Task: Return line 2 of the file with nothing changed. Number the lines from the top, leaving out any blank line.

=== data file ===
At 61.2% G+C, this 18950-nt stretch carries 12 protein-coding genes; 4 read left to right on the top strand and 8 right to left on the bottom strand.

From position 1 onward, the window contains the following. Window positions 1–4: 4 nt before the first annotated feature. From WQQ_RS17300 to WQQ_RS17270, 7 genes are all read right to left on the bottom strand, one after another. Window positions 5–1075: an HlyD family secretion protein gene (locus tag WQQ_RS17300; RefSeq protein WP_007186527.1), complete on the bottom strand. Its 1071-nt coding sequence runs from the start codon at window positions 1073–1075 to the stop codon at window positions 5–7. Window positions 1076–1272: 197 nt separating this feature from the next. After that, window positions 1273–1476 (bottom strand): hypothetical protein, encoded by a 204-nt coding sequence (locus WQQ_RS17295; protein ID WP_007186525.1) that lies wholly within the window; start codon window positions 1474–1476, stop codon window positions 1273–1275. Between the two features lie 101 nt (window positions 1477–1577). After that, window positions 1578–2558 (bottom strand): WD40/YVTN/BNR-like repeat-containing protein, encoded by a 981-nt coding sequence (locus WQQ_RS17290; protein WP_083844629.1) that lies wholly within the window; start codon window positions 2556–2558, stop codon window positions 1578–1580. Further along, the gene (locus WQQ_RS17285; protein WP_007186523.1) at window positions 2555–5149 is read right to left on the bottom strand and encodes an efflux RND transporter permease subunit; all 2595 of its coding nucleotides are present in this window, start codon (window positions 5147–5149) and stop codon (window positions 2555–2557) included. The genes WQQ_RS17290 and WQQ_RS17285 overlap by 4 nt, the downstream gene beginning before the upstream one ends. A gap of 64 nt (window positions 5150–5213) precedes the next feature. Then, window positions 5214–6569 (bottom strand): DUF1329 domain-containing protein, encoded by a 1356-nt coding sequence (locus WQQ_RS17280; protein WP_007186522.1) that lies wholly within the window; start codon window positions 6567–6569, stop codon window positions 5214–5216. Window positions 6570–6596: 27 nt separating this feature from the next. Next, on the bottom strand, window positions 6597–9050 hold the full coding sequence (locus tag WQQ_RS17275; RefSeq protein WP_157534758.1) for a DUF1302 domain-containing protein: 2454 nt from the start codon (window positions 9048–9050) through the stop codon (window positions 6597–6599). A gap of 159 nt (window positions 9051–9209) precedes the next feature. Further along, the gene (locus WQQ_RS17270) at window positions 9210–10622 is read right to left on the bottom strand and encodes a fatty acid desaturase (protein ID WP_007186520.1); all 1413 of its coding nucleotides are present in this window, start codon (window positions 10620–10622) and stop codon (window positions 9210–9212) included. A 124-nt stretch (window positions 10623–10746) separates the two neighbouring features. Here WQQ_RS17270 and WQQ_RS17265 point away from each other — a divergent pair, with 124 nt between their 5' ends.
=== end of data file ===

From position 1 onward, the window contains the following. Window positions 1–4: 4 nt before the first annotated feature. From WQQ_RS17300 to WQQ_RS17270, 7 genes are all read right to left on the bottom strand, one after another. Window positions 5–1075: an HlyD family secretion protein gene (locus tag WQQ_RS17300; RefSeq protein WP_007186527.1), complete on the bottom strand. Its 1071-nt coding sequence runs from the start codon at window positions 1073–1075 to the stop codon at window positions 5–7. Window positions 1076–1272: 197 nt separating this feature from the next. After that, window positions 1273–1476 (bottom strand): hypothetical protein, encoded by a 204-nt coding sequence (locus WQQ_RS17295; protein ID WP_007186525.1) that lies wholly within the window; start codon window positions 1474–1476, stop codon window positions 1273–1275. Between the two features lie 101 nt (window positions 1477–1577). After that, window positions 1578–2558 (bottom strand): WD40/YVTN/BNR-like repeat-containing protein, encoded by a 981-nt coding sequence (locus WQQ_RS17290; protein WP_083844629.1) that lies wholly within the window; start codon window positions 2556–2558, stop codon window positions 1578–1580. Further along, the gene (locus WQQ_RS17285; protein WP_007186523.1) at window positions 2555–5149 is read right to left on the bottom strand and encodes an efflux RND transporter permease subunit; all 2595 of its coding nucleotides are present in this window, start codon (window positions 5147–5149) and stop codon (window positions 2555–2557) included. The genes WQQ_RS17290 and WQQ_RS17285 overlap by 4 nt, the downstream gene beginning before the upstream one ends. A gap of 64 nt (window positions 5150–5213) precedes the next feature. Then, window positions 5214–6569 (bottom strand): DUF1329 domain-containing protein, encoded by a 1356-nt coding sequence (locus WQQ_RS17280; protein WP_007186522.1) that lies wholly within the window; start codon window positions 6567–6569, stop codon window positions 5214–5216. Window positions 6570–6596: 27 nt separating this feature from the next. Next, on the bottom strand, window positions 6597–9050 hold the full coding sequence (locus tag WQQ_RS17275; RefSeq protein WP_157534758.1) for a DUF1302 domain-containing protein: 2454 nt from the start codon (window positions 9048–9050) through the stop codon (window positions 6597–6599). A gap of 159 nt (window positions 9051–9209) precedes the next feature. Further along, the gene (locus WQQ_RS17270) at window positions 9210–10622 is read right to left on the bottom strand and encodes a fatty acid desaturase (protein ID WP_007186520.1); all 1413 of its coding nucleotides are present in this window, start codon (window positions 10620–10622) and stop codon (window positions 9210–9212) included. A 124-nt stretch (window positions 10623–10746) separates the two neighbouring features. Here WQQ_RS17270 and WQQ_RS17265 point away from each other — a divergent pair, with 124 nt between their 5' ends.